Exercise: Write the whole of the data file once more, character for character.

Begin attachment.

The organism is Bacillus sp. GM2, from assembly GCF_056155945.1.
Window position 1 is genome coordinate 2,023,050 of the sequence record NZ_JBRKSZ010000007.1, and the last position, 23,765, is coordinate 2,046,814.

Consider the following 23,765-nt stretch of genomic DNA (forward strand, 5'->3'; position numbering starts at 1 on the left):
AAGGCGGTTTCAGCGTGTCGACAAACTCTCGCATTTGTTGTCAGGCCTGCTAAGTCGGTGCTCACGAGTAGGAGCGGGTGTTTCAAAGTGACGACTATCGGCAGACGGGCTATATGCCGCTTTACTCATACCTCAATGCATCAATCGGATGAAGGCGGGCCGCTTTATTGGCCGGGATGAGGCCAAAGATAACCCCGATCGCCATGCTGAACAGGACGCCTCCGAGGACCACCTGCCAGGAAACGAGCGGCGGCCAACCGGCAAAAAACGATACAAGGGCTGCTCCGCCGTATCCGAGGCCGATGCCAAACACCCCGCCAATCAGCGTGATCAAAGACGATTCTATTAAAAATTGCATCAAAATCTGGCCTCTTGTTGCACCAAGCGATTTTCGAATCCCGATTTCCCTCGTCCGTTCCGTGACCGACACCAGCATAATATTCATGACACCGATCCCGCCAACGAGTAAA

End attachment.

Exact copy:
The organism is Bacillus sp. GM2, from assembly GCF_056155945.1.
Window position 1 is genome coordinate 2,023,050 of the sequence record NZ_JBRKSZ010000007.1, and the last position, 23,765, is coordinate 2,046,814.

Consider the following 23,765-nt stretch of genomic DNA (forward strand, 5'->3'; position numbering starts at 1 on the left):
AAGGCGGTTTCAGCGTGTCGACAAACTCTCGCATTTGTTGTCAGGCCTGCTAAGTCGGTGCTCACGAGTAGGAGCGGGTGTTTCAAAGTGACGACTATCGGCAGACGGGCTATATGCCGCTTTACTCATACCTCAATGCATCAATCGGATGAAGGCGGGCCGCTTTATTGGCCGGGATGAGGCCAAAGATAACCCCGATCGCCATGCTGAACAGGACGCCTCCGAGGACCACCTGCCAGGAAACGAGCGGCGGCCAACCGGCAAAAAACGATACAAGGGCTGCTCCGCCGTATCCGAGGCCGATGCCAAACACCCCGCCAATCAGCGTGATCAAAGACGATTCTATTAAAAATTGCATCAAAATCTGGCCTCTTGTTGCACCAAGCGATTTTCGAATCCCGATTTCCCTCGTCCGTTCCGTGACCGACACCAGCATAATATTCATGACACCGATCCCGCCAACGAGTAAA